9 New Hazardous Waste Sites Added to the Superfund National Priorities List (NPL)
EPA added nine new hazardous waste sites to the Superfund National Priorities List (NPL) on July 22, 2004. The nine sites include former mining sites, a former wood treatment site, manufacturing facilities, and sites that have contaminated ground water. The sites contain a wide array of contaminants, including lead, arsenic, polychlorinated biphenyls (PCBs), and volatile organic compounds.
EPA selected these sites based on various factors including: risk to human health and the environment; the urgency of the need for response; projected total costs to the Fund; maintenance of a strong enforcement program; leverage of cleanups by others; and the level of support for listing from the State, tribes, and communities. The nine sites are:
- Jacobsville Neighborhood Soil Contamination, Evansville, IN;
- Annapolis Lead Mine, Annapolis, MO;
- Picayune Wood Treating, Picayune, MS;
- Grants Chlorinated Solvents Plume, Grants, NM;
- Diaz Chemical Corporation, Holley, NY;
- Peninsula Boulevard Groundwater Plume, Hewlett, NY;
- Ryeland Road Arsenic, Heidelberg Township, PA;
- Cidra Ground Water Contamination, Cidra, PR; and
- Pike Hill Copper Mine, Corinth, VT.
The Diaz Chemical Corporation (Diaz) site in Holley, New York, has a long history of chemical releases into the nearby residential community. In January 2002, an air release left solidified drops of hazardous chemicals (2-chloro-6-fluorophenol and toluene) on homes and cars as far as 0.3 miles from the site. In addition, on-site soils and groundwater are contaminated with volatile and semivolatile compounds. The subsurface contamination at the site has required the installation of a groundwater treatment system, which EPA is operating. EPA is conducting several response actions at the facility, including funding the temporary relocation of affected residents who left their homes and conducting an intensive investigation at the facility and in the nearby residential area. EPA is also removing hazardous materials left behind at the facility when Diaz abandoned the property. To date, EPA has removed 2400 drums and 40,000 gallons of bulk chemicals from the facility.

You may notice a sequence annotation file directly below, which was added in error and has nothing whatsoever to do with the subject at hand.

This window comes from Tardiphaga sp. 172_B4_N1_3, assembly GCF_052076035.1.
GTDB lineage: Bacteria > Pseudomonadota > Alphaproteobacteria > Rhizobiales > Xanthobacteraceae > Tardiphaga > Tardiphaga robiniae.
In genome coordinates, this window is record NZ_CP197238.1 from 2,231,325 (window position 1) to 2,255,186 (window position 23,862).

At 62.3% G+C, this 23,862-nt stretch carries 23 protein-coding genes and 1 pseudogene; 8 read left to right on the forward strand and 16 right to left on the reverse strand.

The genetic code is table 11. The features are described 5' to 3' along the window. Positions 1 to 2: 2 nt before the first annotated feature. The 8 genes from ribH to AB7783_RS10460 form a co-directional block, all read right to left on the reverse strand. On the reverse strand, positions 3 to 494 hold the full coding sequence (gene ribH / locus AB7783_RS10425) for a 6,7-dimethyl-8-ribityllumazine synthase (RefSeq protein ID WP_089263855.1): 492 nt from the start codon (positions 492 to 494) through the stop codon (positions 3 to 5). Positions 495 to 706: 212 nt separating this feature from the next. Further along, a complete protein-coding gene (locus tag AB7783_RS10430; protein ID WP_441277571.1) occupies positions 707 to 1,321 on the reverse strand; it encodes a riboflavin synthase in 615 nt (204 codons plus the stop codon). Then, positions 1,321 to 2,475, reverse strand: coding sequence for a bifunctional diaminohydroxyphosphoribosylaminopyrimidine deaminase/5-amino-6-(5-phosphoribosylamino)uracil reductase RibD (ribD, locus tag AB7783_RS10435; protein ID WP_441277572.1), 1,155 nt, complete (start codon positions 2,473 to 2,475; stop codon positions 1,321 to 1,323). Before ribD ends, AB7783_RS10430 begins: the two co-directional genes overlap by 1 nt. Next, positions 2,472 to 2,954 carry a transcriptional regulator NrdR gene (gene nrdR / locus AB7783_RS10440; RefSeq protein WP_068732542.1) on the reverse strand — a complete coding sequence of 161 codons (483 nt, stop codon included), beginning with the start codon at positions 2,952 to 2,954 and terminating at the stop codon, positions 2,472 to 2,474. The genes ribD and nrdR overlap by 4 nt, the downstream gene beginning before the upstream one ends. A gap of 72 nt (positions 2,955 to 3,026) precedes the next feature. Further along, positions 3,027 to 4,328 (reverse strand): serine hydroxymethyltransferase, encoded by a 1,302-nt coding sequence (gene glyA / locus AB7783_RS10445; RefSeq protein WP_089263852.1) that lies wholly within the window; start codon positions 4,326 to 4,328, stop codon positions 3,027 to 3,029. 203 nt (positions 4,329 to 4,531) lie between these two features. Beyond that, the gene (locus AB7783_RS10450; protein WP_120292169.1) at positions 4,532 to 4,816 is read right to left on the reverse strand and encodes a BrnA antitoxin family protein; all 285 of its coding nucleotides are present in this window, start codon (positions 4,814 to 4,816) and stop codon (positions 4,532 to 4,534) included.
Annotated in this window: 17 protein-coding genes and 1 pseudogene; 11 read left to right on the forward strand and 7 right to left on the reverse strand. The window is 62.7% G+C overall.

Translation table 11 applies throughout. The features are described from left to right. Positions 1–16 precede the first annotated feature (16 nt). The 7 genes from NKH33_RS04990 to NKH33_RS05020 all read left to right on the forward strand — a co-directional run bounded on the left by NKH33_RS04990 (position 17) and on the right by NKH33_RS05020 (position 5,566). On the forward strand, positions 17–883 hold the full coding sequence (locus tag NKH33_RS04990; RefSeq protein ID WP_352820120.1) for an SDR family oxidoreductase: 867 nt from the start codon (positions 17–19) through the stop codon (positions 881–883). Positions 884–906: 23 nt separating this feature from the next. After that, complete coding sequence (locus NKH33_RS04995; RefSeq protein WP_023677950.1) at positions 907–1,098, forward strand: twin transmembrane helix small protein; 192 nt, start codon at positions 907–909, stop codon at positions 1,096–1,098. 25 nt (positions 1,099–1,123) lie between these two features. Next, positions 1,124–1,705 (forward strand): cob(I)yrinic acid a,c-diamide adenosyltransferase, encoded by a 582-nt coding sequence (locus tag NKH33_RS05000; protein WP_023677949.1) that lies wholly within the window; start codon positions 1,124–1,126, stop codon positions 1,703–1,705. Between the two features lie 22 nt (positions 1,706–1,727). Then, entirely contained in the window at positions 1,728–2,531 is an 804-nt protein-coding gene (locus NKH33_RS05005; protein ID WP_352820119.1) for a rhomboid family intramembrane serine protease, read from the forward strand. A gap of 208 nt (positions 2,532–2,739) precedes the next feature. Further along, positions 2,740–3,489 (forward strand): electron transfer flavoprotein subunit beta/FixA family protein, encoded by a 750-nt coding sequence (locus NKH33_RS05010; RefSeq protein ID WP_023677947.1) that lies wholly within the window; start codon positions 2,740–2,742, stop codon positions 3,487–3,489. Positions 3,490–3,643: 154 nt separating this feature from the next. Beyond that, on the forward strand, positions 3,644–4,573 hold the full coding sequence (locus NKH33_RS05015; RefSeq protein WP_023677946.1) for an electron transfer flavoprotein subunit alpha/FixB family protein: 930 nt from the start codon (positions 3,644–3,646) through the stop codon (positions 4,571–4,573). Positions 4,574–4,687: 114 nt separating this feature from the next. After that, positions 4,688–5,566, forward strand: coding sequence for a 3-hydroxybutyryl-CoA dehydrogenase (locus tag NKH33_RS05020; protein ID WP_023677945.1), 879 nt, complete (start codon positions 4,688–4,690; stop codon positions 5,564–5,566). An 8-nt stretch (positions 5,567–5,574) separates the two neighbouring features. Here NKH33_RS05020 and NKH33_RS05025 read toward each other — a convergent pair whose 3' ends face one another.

The NPL identifies hazardous waste sites that appear to warrant remedial action. EPA will work with States, tribes, local communities, and other partners in identifying land reuse options and opportunities at these sites. Under its land revitalization agenda announced last year, EPA committed to including revitalization and reuse as a formal part of planning at every site. Nationally, more than 70 percent of all Superfund sites are cleaned up by those responsible for the pollution. Since the beginning of the Superfund program, EPA has secured more than $22 billion in cleanup commitments from polluters.
With this final rule adding nine new sites to the NPL, there are now 1,245 final sites on the NPL (1,087 non-Federal sites and 158 Federal facility sites) and 56 sites proposed and awaiting final agency action (50 non-Federal sites and 6 Federal facility sites). EPA has completed construction at 899 sites. For Federal Register notices and support documents for the most recent proposed and final sites, go to the New NPL Sites page.